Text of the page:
Scarecrow

Scarecrow

5.0 1
Director: Jerry Schatzberg

Cast: Gene Hackman, Al Pacino, Dorothy Tristan

     
 

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An ex-con learns the value of friendship in Jerry Schatzberg's picaresque road movie. Trying to hitch a ride on a desolate California road, fresh-out-of-prison Max (Gene Hackman) meets ex-sailor Lion (Al Pacino). They are both headed east, as Max dreams of opening a deluxe car wash in Pittsburgh and Lion believes that the wife and child he left behind will still…  See more details below

Overview

An ex-con learns the value of friendship in Jerry Schatzberg's picaresque road movie. Trying to hitch a ride on a desolate California road, fresh-out-of-prison Max (Gene Hackman) meets ex-sailor Lion (Al Pacino). They are both headed east, as Max dreams of opening a deluxe car wash in Pittsburgh and Lion believes that the wife and child he left behind will still welcome him home. The two decide to journey together, forging an increasingly deep yet uncertain friendship, as Lion teaches Max how not to be so pugnacious and Max senses Lion's fragility. When the pair hits Detroit, Lion finally gets in touch with his wife and discovers how she really feels. When Lion is shattered by the revelation, Max must decide if he should forge on alone or sacrifice his carefully guarded savings to help his friend. One of a cycle of late 1960s-early 1970s buddy movies that included Midnight Cowboy (1969) and California Split (1974), Scarecrow suggests how alienated men had become from such traditional institutions as marriage and family. Max's and Lion's salvation comes from being on the road with each other, rather than settling down with jobs and families. Pacino's first film after his triumph in The Godfather (1972), and Hackman's follow-up to The Poseidon Adventure (1972) and his Oscar for The French Connection (1971), Scarecrow won the 1973 Palme d'Or at the Cannes Film Festival, but the two stars were not enough to make it a hit. Even so, their nuanced performances enhance this moody study of contemporary dislocation.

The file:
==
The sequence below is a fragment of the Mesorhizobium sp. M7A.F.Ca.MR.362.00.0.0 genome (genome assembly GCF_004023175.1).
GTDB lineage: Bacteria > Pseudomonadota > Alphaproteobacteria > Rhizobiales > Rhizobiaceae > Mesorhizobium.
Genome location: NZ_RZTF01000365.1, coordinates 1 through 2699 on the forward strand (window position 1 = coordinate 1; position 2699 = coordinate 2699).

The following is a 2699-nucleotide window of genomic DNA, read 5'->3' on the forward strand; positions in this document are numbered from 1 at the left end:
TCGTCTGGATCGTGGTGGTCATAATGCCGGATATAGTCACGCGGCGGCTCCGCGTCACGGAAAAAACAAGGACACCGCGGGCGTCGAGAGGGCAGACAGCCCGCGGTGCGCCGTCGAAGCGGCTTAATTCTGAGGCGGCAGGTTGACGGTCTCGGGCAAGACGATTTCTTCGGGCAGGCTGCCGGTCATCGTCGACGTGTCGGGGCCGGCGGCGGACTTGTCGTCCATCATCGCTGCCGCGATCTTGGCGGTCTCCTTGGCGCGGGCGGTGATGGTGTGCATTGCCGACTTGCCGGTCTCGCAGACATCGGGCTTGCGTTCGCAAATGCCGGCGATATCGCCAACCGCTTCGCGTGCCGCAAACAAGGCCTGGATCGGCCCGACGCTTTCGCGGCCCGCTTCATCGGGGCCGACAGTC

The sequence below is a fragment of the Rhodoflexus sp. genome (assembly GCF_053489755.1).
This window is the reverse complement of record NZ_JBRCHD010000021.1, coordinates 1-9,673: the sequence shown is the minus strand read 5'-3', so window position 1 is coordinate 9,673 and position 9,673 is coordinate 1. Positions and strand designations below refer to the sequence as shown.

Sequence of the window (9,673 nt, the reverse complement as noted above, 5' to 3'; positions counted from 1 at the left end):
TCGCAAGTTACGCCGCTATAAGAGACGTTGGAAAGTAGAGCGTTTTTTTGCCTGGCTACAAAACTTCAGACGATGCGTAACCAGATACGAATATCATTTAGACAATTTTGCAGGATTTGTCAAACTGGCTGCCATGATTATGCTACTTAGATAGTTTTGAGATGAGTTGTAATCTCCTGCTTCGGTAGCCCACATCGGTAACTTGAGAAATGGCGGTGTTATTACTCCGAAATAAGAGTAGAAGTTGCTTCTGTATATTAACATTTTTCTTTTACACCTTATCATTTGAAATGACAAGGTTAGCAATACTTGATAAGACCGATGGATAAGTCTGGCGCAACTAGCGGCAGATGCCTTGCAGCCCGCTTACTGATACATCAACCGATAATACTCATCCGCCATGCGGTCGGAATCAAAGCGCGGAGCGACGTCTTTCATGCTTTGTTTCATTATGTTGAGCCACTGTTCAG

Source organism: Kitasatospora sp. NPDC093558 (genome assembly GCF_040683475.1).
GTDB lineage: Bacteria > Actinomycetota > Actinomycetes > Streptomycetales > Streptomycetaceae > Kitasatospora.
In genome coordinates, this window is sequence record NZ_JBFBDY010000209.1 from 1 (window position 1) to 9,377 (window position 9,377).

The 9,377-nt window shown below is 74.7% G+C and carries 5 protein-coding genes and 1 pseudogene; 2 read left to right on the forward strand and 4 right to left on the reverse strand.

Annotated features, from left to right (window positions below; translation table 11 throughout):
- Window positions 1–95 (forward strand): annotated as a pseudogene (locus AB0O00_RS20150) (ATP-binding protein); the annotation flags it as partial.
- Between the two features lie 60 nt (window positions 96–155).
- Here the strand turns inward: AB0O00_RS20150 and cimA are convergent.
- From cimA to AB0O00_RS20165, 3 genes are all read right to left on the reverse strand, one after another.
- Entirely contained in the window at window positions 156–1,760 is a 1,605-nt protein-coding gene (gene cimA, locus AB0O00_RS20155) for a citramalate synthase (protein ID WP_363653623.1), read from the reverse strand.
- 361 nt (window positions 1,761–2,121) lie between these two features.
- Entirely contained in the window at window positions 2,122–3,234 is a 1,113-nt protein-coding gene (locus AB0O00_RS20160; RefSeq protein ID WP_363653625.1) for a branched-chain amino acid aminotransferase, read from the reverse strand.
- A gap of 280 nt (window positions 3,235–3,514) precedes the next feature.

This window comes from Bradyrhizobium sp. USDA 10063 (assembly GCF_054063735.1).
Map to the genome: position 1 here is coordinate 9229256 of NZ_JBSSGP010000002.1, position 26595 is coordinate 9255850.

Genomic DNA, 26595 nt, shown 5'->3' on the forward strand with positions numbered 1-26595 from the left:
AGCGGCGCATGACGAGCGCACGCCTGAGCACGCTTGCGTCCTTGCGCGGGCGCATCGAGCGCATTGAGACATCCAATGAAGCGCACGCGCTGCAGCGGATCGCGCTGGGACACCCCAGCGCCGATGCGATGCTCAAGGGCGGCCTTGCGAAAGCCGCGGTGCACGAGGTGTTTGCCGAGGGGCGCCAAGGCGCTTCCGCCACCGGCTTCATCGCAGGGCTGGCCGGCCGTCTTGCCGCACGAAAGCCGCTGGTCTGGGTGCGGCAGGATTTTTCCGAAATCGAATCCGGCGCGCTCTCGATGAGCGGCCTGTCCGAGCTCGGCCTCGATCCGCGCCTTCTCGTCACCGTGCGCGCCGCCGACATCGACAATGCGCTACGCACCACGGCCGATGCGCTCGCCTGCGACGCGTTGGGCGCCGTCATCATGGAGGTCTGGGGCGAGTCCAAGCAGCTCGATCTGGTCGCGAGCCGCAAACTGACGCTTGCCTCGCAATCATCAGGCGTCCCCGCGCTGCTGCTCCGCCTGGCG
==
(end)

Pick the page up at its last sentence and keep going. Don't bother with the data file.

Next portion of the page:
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Editorial Reviews

All Movie Guide - Craig Butler
Before Scarecrow's meandering, but enjoyable, "odd couple" plot takes a melodramatic turn at the end, the film is an engrossing and delightful character study. The meandering is not a negative in this instance; the mismatched buddies are themselves drifters, wandering through their lives in search of meaning and purpose. Very much a product of its times, Scarecrow is dated, but not in a bad way. It comes across as a snapshot, both of the mood of the country at the time and of the "free" style of filmmaking that flourished briefly as new directors played with new styles and new themes. Scarecrow is not as consciously experimental as other works from the same period, but its willingness to linger over the quirks and oddities of its two main characters is fairly unusual. Jerry Schatzberg gives the proceedings a rueful atmosphere, helped immensely by Vilmos Zsigmond's evocative and subtly stunning cinematography. But the film's biggest asset is its cast. Gene Hackman and Al Pacino have rarely been better. Hackman uses his curious combination of world weariness and hidden explosiveness to very good effect, and, at times, he dominates the film. Pacino sneaks up on the viewer more, turning in a performance that is more nuanced and much less explosive than is usually his wont. It's a remarkably fine piece of acting. The supporting cast is also quite good, with especially notable work from Richard Lynch, Eileen Brennan and Penelope Allen.